The pandemic has not been good to the Westport Library. Just a few months after its grand transformation, it’s had to curtail hours, programs and services.
But there’s an upside. With virtual programs, it can offer access to speakers who otherwise could never travel for a live appearance. (And whose honorariums are far beyond the library’s budget too.)
One of the biggest names of all “comes to Westport” on Thursday, October 1 (6;30 p.m.). General Wesley Clark — the 4-star general. former NATO Supreme Allied commander and Presidential Medal of Freedom honoree who since retiring from the military in 2000 has become a businessman, commentator, author, teacher and presidential candidate — will discuss the need for American leadership, civility and unity during these polarized times.
Last year, Clark created a nonprofit aimed at reducing partisan division and gridlock.
The email heading yesterday was “Look what you started.”
Uh oh. I’ve tried to do my best in this crazy post-Isaias world. What had I done now?
Instead, alert “06880” reader Ken Kantor’s message made my day. If not my week, month and year. Sure, the bar is low in 2020. But read on:
Dan, I want to share a special moment from today that was partially your doing.
I am a Staples High School grad (Class of 1986). I moved back to Westport 10 years ago with my wife and 2 daughters.
I read your “06880” post this morning about charging stations and WiFi at The Conservative Synagogue. My family went over to charge all our devices and let our girls update their Tik Toks. The building was closed due to COVID-19, but they had charging stations setup under a tent outside.
I soon realized that we were at temple on our 16th wedding anniversary, standing under a tent (which can double as a “chuppah” — a Jewish ceremonial canopy under which a Jewish couple stands during their wedding ceremony). So, I thought: What a perfect moment to renew my wedding vows with my beautiful wife Rachel!
I knocked on the door to see if Rabbi Jeremy Wiederhorn would be willing to perform an impromptu ceremony. The staff said the rabbi had left, but they would call him.
He very graciously came back to the temple. During the mini-ceremony, Rabbi Wiederhorn noted that this is also the week of a small Jewish holiday, Tu B’Av. In modern Israel it is celebrated as a holiday of love, similar to Valentine’s Day. So, another good sign!
From right: Rachel and Ken Kantor, with Rabbi Jeremy Wiederhorn.
Thank you to Rabbi Wiederhorn for the wedding ceremony and the WiFi! Thank you Dan for unknowingly setting this up! And thank you to my wife for marrying me again — in a parking lot, while charging our devices, while social distancing, and while completely embarrassing our 2 teenage daughters, Ruby Kantor (grade 9) and Emma Kantor (grade 8)!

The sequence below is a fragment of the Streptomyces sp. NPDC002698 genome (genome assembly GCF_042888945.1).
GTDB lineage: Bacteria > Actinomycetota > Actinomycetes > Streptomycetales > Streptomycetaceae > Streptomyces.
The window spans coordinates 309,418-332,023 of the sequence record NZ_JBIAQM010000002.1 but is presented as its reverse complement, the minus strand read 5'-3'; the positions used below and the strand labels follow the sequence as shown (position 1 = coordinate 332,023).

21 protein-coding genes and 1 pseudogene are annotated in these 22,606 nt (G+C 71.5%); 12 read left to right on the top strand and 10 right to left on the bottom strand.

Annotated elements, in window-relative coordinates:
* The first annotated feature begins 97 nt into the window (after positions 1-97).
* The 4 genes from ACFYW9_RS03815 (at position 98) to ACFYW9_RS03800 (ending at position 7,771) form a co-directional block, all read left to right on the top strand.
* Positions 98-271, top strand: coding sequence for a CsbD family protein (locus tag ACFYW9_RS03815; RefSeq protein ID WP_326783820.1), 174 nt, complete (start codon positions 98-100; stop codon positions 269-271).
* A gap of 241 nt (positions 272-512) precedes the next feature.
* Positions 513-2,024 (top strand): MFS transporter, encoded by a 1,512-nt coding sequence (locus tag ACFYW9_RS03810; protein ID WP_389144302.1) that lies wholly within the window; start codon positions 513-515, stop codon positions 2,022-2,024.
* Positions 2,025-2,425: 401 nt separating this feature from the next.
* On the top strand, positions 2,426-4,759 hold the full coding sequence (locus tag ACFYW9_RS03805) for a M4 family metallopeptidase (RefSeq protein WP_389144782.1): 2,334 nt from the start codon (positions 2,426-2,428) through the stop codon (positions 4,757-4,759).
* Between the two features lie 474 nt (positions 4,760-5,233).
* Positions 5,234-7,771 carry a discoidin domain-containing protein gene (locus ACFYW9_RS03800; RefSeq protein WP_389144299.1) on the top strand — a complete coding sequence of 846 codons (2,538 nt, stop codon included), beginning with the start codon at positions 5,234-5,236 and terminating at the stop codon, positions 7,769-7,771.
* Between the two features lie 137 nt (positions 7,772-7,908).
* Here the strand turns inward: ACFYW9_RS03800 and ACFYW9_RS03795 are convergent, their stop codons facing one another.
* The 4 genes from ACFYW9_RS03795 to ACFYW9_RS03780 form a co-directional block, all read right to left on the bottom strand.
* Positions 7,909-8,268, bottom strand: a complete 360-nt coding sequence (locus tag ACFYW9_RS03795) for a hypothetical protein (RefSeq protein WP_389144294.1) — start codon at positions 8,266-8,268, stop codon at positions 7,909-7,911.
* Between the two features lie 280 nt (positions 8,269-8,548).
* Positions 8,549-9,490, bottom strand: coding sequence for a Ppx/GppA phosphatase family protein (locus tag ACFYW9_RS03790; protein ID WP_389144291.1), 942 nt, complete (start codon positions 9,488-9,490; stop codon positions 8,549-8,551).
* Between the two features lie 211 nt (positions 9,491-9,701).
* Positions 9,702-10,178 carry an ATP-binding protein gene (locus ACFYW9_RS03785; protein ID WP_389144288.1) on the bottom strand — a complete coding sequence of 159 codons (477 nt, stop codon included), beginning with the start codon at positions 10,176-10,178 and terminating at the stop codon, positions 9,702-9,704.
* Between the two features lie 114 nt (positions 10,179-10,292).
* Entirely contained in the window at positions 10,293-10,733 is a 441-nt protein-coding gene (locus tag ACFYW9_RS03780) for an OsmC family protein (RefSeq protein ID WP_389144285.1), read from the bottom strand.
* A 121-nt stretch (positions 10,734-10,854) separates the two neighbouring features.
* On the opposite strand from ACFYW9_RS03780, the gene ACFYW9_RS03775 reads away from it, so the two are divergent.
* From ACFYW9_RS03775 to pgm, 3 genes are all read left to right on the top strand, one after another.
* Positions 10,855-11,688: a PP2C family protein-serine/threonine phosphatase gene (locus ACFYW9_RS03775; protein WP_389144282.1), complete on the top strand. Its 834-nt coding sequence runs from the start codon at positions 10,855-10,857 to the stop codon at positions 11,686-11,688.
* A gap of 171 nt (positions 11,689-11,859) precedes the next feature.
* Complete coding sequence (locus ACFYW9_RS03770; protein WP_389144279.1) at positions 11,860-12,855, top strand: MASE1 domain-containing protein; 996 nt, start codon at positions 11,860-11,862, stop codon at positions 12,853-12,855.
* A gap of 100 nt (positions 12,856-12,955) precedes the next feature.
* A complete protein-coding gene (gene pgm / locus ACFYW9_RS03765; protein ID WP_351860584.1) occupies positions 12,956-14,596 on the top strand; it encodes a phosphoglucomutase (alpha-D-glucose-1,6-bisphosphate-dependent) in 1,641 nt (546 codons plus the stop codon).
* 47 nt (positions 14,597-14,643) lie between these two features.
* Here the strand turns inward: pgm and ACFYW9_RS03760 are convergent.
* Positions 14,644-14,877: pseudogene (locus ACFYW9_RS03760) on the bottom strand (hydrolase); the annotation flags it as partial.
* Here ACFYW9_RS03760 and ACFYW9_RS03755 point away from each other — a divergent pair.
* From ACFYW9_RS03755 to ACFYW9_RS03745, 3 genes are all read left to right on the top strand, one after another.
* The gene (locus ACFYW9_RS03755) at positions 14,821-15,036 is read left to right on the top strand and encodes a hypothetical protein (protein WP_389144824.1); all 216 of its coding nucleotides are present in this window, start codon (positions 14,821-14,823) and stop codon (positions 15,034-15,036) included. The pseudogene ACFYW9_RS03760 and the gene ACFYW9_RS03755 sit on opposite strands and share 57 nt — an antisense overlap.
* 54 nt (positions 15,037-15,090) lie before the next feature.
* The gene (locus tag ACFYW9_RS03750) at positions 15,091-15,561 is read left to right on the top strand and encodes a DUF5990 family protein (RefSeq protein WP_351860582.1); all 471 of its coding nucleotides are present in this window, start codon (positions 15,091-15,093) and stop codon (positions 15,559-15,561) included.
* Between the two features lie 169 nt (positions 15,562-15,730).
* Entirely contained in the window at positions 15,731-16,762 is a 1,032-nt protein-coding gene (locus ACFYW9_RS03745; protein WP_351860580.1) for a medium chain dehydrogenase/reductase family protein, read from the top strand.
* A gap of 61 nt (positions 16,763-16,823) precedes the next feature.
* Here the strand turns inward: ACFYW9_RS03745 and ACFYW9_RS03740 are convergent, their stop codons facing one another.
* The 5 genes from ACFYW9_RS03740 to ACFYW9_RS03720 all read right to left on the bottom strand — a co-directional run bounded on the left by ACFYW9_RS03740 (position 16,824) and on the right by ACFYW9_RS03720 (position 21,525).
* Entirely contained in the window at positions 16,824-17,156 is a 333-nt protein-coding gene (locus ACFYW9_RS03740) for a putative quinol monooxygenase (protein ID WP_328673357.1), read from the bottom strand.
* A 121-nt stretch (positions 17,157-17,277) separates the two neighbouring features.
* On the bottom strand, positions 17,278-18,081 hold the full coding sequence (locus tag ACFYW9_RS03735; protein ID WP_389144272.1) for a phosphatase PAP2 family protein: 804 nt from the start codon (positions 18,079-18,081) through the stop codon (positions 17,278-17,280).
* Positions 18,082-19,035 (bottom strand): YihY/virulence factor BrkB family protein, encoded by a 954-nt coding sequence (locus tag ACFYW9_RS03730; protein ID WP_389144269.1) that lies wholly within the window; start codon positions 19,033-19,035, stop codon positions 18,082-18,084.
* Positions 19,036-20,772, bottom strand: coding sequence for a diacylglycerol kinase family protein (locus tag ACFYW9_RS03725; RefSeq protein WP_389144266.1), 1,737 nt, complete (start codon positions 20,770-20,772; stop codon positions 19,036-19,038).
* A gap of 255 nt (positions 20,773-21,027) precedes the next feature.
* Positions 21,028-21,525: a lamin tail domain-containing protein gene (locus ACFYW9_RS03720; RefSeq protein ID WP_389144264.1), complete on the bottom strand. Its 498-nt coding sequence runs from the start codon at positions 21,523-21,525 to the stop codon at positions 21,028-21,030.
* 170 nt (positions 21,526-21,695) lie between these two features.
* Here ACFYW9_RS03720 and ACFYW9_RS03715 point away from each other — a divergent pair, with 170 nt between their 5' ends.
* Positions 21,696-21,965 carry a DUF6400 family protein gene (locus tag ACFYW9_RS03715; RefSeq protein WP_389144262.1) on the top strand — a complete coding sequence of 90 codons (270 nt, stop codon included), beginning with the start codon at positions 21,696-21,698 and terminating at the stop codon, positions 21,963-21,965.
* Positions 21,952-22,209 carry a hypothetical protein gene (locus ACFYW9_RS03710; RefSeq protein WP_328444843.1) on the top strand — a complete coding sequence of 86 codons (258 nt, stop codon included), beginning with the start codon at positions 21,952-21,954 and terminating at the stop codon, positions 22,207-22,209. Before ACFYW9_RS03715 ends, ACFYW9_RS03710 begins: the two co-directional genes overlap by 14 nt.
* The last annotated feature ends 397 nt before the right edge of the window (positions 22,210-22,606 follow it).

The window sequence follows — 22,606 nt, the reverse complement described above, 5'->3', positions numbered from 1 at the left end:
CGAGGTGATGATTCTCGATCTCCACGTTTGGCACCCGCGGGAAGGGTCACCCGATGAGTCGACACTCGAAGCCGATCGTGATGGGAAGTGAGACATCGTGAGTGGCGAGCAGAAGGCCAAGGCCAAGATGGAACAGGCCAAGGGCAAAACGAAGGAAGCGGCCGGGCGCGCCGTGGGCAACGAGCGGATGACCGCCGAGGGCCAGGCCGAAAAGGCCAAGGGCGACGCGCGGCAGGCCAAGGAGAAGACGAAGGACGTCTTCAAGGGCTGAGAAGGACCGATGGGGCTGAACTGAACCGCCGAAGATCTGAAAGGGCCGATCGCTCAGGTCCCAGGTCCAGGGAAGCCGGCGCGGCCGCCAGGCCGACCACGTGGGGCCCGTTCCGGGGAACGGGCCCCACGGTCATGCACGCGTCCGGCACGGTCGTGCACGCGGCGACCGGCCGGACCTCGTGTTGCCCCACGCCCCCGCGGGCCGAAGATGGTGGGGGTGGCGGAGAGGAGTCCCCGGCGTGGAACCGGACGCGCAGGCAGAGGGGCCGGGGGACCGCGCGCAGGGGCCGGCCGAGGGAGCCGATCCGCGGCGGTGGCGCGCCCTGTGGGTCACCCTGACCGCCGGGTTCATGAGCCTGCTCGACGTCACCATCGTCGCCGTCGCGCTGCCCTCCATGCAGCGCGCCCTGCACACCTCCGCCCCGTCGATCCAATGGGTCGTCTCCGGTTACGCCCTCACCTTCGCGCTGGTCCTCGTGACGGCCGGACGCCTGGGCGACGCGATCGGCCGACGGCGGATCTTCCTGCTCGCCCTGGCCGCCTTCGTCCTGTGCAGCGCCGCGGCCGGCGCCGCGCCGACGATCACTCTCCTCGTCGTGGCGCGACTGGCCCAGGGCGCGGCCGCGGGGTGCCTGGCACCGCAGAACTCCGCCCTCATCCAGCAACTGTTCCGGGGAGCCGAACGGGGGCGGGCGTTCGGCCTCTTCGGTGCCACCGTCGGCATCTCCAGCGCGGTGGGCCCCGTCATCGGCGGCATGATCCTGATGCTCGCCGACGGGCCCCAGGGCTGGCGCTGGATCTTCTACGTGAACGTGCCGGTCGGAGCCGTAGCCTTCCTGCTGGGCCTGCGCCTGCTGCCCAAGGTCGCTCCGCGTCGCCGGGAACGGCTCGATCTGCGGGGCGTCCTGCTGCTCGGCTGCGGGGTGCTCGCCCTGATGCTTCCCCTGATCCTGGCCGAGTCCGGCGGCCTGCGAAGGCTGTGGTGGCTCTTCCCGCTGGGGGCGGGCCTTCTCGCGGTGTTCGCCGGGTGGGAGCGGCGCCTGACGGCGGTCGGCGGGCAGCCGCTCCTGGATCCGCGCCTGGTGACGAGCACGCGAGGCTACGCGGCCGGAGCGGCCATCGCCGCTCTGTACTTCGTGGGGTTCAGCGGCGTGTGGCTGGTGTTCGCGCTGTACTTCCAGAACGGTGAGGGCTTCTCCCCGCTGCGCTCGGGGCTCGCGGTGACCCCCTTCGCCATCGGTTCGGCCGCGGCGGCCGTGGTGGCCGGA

This story, Diane Silfen says, is like one of those amazing things that always happen to random strangers.
But — thanks to a random stranger — it happened to her.
Diane’s Westport roots are long and deep. Her mother, Elise Barnes, graduated from Staples High School in 1936. As Diane Haehl, she followed in 1965. So did her 2 siblings: David in 1969, and Janet 3 years after that.
Diane runs the Haehl Insurance Agency — the longtime family business — here. But she’s riding out the COVID-19 crisis at her Key West condo.
(It’s tough even there. With the beaches closed and the tourists gone, it’s like a ghost town.)
On Wednesday morning, Diane’s phone rang. The call was from Illinois. Suspecting a telemarketer, she almost did not answer.
For some reason though, she did.
The caller said, “I’m looking for Diane Silfen.”
“I’m Diane,” she replied.
He asked if Illinois or Colorado meant anything to her. No, she said.
The man said he and his wife once lived in Illinois; then they moved west. With time on their hands while self-isolating, they’d been going through storage boxes.
At the bottom of one was a Staples class ring, from 1969. It bore the initials “DWH.”
David Haehl, in the 1969 Staples High School yearbook.
“That’s my brother!” Diane said.
“I know,” the man replied.
“We know he’s deceased. We want you to have it.”
As Diane listened in astonishment, the man — she was too stunned to ask his name – described what happened after finding the ring.
He and his wife went online. They found Staples High School in Westport; tracked down the list of ’69 grads, and saw the name David William Haehl.
Researching further, they learned that he died 12 years ago. The obituary included his sister’s name. The couple plowed ahead, and found Janet.
How the ring ended up in the bottom of their box is a mystery. They asked Janet if David traveled a lot.
“He went everywhere — but only for scuba diving,” she said. That ruled out Illinois and Colorado.
The man said he’d sanitize the ring, put it in a box, and send it to Florida. Diane will give it — proudly, lovingly, amazingly — to her son Seth.
Seth Van Beever (right), his brother Baird, and their uncle David Haehl.
That is indeed the kind of story that usually happens to other people. But David seems to have led that kind of happy-coincidence life.
Diane noted that when he was in Westport, David never missed a Staples football game.
When he died, the family held a memorial service at Compo Beach. The high school band was there, practicing loudly.
Someone suggested asking them to stop for a while.
“Of course not!” Diane replied. “It’s like they were playing there for him.”
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